Sunday, December 31, 2017

Whole Eggs, CRISPR, and GMOs

Whole Eggs Better than Whites for Muscle Growth - Feedstuffs -A recent study that seems to find when it comes to eggs consuming protein 'in its natural matrix' gives better post workout muscle growth vs. eating an equivalent level of protein from egg whites alone:

Avoiding GMOs isn’t just anti-science. It’s immoral. - Washington Post

Some good points made here:

"If you’re an academic, you can tell yourself that, sooner or later, the science will prevail. If you’re from the world of commerce, you justify your silence (or complicity) by saying that you aren’t in business to argue with customers. If you’re a regulatory bureaucrat, you worry that you will be drawn and quartered for any mistake, whereas no one is ever held accountable for the miracle that never makes it to the marketplace."

Some Farmers Still Don't Trust CRISPR, Thanks to GMOs​ - Motherboard

“I have a hard time, ethically, with the patenting of life,” he says, “and how that impacts farmer innovation and their ability to advance.”… “I think there’s a lot of controversy over whether farmers are driving for these technologies or whether these technologies are manipulating farmers,” he says. “I think you’ll get answers on both sides of that issue.” Wright agrees. “I definitely think that is a concern,” he says. “I don't think farmers are driving those decisions at all. I think the large companies that produce these technologies are driving those technologies hard.”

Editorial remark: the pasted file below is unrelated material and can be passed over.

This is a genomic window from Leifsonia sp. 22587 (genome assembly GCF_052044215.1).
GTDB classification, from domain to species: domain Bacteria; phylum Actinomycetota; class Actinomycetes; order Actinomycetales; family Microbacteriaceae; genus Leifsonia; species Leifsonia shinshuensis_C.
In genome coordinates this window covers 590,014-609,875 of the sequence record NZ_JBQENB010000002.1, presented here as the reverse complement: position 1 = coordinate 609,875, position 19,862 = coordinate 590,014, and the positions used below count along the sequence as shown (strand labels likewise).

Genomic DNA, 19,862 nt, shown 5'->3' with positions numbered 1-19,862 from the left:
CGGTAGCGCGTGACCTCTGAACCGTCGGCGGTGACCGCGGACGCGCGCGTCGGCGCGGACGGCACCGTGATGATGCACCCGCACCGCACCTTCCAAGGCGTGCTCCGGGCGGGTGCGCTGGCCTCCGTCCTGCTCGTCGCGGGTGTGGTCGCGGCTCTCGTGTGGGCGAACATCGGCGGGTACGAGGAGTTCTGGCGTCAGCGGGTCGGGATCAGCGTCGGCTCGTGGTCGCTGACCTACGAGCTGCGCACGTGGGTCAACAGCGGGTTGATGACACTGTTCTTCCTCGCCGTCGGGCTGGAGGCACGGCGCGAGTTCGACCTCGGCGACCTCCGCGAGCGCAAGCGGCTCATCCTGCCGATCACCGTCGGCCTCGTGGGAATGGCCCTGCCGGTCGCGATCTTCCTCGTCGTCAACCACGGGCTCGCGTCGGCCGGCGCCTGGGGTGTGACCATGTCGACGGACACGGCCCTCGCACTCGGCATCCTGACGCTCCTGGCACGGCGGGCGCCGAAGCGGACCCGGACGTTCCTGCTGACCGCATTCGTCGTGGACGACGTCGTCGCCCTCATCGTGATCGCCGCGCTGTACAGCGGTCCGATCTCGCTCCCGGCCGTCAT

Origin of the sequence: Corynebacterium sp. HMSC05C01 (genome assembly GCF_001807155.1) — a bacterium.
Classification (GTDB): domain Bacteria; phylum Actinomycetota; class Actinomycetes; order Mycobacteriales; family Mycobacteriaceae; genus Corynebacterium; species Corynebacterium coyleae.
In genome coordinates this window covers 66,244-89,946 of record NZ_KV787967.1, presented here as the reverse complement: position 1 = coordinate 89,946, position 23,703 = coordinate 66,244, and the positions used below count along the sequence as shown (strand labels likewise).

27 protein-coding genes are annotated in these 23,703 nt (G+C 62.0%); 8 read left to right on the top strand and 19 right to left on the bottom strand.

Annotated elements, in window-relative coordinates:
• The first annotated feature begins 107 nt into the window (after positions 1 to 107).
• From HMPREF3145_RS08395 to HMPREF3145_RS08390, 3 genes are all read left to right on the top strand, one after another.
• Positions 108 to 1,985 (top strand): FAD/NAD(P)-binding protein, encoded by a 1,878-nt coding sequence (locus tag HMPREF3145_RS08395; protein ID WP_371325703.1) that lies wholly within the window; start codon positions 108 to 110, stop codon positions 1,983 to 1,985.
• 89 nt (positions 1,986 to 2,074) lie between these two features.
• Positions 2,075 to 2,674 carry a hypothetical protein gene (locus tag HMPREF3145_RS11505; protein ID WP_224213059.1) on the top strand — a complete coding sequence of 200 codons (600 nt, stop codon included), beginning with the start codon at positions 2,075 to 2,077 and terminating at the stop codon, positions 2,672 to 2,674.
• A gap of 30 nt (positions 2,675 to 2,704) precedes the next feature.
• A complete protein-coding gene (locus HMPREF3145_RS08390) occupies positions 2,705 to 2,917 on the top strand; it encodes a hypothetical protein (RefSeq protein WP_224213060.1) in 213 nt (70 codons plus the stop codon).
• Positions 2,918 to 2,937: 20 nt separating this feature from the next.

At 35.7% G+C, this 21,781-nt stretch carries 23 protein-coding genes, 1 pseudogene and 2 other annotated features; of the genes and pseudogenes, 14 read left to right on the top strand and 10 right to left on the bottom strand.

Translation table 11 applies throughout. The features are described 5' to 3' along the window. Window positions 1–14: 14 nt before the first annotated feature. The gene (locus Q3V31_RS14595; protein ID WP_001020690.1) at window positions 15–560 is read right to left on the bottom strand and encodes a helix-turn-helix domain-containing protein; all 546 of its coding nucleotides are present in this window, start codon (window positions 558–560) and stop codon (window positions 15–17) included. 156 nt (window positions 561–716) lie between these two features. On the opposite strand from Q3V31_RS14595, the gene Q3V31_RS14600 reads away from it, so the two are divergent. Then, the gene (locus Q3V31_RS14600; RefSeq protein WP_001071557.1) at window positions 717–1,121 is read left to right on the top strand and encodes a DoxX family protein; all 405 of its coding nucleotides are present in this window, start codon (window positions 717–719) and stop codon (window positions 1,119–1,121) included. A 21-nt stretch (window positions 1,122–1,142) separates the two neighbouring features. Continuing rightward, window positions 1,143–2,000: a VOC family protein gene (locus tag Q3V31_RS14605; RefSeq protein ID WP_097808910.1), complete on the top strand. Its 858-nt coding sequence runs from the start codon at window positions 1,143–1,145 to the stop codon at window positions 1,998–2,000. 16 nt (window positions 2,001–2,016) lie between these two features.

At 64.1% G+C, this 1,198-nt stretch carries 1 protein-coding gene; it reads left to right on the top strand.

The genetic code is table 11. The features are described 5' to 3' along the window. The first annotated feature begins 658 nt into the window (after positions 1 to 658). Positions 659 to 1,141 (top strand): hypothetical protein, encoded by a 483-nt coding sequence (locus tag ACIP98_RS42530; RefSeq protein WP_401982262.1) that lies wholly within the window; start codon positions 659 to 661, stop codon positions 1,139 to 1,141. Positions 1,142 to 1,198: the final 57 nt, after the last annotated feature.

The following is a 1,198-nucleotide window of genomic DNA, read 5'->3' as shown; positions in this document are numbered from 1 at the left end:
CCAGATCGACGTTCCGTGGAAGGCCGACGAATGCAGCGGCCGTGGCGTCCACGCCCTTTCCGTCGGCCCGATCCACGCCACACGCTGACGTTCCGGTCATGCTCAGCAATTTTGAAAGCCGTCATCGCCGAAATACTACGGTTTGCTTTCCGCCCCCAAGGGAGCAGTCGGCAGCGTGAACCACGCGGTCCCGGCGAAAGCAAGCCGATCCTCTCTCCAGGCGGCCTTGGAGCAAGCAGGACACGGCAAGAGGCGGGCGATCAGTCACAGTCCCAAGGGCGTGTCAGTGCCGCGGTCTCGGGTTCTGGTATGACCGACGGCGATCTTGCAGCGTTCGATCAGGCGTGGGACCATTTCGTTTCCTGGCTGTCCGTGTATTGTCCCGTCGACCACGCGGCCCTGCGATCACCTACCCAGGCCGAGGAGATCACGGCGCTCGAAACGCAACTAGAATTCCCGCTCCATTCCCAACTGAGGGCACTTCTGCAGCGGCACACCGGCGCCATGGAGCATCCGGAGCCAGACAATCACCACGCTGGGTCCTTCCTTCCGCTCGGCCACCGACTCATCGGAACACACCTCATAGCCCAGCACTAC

But are critics equally concerned with patenting of life related to so called 'non-gmo' tech, like mutagenesis? I think the answer is either NO or if they are then the media/publishers are not interested in hearing those criticisms.

“I just don’t see it as the panacea that many people in the technology industry seem to think it is,” he says. Willey stresses that the impacts agriculture has on the natural resource base are massive and no single technology is going to solve that. “It’s not about coming up with one or two CRISPR products,” he says, “it’s about looking at the whole approach to the ecology around agriculture"

That seems very agreeable. It seems like gene editing still targets one or a few genes, and there is a lot of additional genetic variation to be exploited by other genomic approaches that involve data science and discovery (like molecular/marker assisted breathing). Again its the convergence of big data and genomics.

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